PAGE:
Are there tables for successive ionization energies for metals (like for gases)? All I can find are work functions to remove one electron from the surface of a metal into vacuum (and to keep it there). However, I guess it gets harder to remove electrons the more electrons already have been removed, right?

Maybe there's a way to relate that energy to the average degree of ionization of the material. Is it possible at all?

Finally, is it harder to ionize a metal gas or a metal solid? Although most work functions are a little bit smaller than the (1st) ionization-energies of the same material in gaseous state but I still think ionization of solids is harder. Am I correct?

  • $\begingroup$ Someone knowledgable should verify this, but i think that work functions are not related to ionization energies in a simple manner (except thaat work functions are always greater than ionization energies), because work function includes the average energy lost by the electron in collisions with other electrons and nuclei. If this is true, then work function would heavily depend on the crystal structure of the metal etc. $\endgroup$ Commented Aug 3, 2016 at 14:07
  • $\begingroup$ Also, if there is no such table you can find, you can always open Excel and copy the IE values from the Wikipedia pages of each metal you want. $\endgroup$ Commented Aug 3, 2016 at 14:09

2 Answers 2


In an infinite metal solid, there are an infinite number of electrons, so each one removed will be at the exactly identical work function with no change in energy.

Intuitively, this may seem a bit strange because .. well, it should be harder to remove an electron once positive charges start to accumulate.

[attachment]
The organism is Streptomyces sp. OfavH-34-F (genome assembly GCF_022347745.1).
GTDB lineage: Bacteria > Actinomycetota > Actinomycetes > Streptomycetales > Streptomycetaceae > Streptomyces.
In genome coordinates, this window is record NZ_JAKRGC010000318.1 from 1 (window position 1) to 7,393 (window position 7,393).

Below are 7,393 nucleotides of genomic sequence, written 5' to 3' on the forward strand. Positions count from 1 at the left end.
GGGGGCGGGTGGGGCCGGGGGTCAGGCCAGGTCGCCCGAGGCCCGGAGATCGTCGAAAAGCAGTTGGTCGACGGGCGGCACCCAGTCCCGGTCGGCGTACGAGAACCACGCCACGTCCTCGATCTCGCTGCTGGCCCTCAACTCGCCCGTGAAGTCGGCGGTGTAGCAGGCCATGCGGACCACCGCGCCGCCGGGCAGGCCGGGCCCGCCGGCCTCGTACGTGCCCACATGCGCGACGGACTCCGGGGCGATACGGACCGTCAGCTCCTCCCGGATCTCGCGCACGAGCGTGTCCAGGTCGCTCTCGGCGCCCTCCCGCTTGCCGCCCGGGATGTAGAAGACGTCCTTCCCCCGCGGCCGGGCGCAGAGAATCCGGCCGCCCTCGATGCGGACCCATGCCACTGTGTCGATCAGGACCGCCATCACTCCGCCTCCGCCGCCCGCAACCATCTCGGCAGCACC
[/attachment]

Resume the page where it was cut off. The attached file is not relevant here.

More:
If I have even a micron-sized piece of metal, that's ~$10^{13}$ atoms. So you really have to do a lot of ionization before you're even going to get 0.1% of the metal ions.


Here is the link to the exact page you want: Ionization energy of elements (Data Page)

For a good measure, here is the one for electron affinities too: Electron affinity (Data Page)

Wikipedia defines ionization energy as:

The ionization energy is qualitatively defined as the amount of energy required to remove the most loosely bound electron, the valence electron, of an isolated gaseous atom to form a cation.

This means we cannot really talk about the ionization energy for solid metals. The closest interpretation we can get for solid metals is the work function, but i suspect they depend on the metal's crystal structure too, as i have written below.

I would say that metal solids are harder to ionize because at low temperatures, the average energy of metal atoms is low and so thermal collisions generally may not have enough energy to knock an electron of a metal atom. A more important reason is that electrons are locked away in metallic bonds with other atoms (for solid metals), so you have to provide sufficient energy to the electron to not only break the metallic bonds, but also release the electron from the atomic nucleus. (Please correct me if i'm wrong.)

Also, check out this ionization energy page on Wikipedia for more information.

  • $\begingroup$ thanks for your reply but actually that tables give molar ionization energies for GASES, not for solids.... $\endgroup$
    – OD IUM
    Commented Aug 3, 2016 at 15:03
  • $\begingroup$ @ODIUM Okay, i misread your question! The first line made it seem that you wanted ionization energies for gases... well i don't know if there are ionization energy tables for solids... $\endgroup$ Commented Aug 4, 2016 at 4:55
  • $\begingroup$ @ODIUM Also please note that the Wikipedia page for IE says that IE is defined for isolated gaseous atoms (and ions). So the thing you are looking for is most likely not called ionization energy. Work function is the closest you can get (AFAIK), and that you can easily find. $\endgroup$ Commented Aug 4, 2016 at 4:57

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